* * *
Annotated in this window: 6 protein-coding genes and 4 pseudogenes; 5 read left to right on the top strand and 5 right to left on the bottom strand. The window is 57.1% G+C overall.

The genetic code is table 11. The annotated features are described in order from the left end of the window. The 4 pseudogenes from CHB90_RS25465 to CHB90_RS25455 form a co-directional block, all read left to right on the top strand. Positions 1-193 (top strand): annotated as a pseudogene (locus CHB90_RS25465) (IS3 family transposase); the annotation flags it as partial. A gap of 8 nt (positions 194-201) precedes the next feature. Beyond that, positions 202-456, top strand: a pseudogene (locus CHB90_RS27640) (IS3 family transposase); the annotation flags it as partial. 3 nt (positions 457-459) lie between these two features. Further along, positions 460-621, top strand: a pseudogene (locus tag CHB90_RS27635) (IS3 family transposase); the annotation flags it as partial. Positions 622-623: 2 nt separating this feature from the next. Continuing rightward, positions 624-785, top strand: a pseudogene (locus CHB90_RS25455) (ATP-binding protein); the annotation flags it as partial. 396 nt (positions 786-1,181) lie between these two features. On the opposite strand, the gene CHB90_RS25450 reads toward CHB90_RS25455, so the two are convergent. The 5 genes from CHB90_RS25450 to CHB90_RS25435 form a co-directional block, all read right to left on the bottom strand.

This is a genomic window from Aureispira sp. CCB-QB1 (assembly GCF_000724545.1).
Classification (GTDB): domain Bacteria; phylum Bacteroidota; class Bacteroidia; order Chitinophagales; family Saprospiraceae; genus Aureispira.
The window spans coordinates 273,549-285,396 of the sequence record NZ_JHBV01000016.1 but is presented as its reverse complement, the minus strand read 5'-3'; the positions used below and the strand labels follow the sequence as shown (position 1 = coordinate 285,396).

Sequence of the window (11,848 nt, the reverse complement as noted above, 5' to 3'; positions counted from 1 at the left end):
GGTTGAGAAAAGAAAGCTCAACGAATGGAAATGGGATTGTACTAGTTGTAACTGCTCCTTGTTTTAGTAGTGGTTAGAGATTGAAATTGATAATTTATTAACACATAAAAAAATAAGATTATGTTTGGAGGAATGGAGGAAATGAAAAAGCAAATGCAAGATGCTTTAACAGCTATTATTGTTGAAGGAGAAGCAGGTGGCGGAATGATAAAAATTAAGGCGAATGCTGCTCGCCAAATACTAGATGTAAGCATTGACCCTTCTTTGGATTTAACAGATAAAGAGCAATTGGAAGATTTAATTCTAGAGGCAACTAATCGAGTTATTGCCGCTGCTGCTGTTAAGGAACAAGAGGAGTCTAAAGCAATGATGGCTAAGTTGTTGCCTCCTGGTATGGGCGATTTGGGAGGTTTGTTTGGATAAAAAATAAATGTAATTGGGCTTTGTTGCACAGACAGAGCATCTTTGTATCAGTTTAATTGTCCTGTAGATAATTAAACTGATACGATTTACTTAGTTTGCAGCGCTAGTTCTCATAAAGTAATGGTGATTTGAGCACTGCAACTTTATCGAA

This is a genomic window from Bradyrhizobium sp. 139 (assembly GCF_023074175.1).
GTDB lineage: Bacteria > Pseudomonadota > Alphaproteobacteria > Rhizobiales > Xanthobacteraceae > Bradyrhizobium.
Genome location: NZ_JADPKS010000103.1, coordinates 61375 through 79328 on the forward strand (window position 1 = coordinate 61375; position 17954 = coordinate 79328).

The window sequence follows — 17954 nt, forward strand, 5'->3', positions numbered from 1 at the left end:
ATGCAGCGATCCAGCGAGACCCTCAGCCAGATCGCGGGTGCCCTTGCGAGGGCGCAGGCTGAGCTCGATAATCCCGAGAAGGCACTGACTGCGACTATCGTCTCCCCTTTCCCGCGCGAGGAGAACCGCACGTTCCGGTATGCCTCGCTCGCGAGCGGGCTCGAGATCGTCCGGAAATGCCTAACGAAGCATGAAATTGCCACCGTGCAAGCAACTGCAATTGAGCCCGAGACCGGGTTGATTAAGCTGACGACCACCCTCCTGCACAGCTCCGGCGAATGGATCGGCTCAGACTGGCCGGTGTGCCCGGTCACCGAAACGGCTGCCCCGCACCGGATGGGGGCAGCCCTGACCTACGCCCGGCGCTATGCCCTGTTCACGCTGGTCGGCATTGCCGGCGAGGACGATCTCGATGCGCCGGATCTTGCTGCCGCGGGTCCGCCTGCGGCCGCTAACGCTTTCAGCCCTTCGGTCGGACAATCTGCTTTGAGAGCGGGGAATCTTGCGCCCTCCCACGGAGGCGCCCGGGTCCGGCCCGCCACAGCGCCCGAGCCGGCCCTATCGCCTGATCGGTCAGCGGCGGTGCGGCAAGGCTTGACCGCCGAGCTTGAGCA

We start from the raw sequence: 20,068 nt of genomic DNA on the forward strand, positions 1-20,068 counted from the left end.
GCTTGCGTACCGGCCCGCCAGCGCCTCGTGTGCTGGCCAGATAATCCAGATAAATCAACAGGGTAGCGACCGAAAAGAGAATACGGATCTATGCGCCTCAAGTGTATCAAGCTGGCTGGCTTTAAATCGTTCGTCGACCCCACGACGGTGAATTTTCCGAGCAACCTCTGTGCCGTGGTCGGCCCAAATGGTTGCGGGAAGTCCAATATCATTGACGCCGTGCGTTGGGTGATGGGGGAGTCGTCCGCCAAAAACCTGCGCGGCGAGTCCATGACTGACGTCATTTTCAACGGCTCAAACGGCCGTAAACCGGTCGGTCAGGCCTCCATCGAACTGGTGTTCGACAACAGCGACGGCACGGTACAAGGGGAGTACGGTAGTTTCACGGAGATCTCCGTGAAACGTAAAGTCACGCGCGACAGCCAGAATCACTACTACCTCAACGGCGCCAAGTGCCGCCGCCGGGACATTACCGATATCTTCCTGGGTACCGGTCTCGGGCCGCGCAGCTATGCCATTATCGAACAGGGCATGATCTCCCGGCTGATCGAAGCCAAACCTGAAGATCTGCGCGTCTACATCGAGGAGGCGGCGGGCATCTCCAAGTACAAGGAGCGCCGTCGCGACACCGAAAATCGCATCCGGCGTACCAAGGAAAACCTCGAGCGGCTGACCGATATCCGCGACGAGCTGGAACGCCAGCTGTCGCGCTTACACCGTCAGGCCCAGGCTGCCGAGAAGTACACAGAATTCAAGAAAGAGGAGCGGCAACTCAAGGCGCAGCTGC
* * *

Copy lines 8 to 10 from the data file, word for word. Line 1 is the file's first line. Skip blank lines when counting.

This is a genomic window from Bradyrhizobium sp. 139 (assembly GCF_023074175.1).
GTDB lineage: Bacteria > Pseudomonadota > Alphaproteobacteria > Rhizobiales > Xanthobacteraceae > Bradyrhizobium.
Genome location: NZ_JADPKS010000103.1, coordinates 61375 through 79328 on the forward strand (window position 1 = coordinate 61375; position 17954 = coordinate 79328).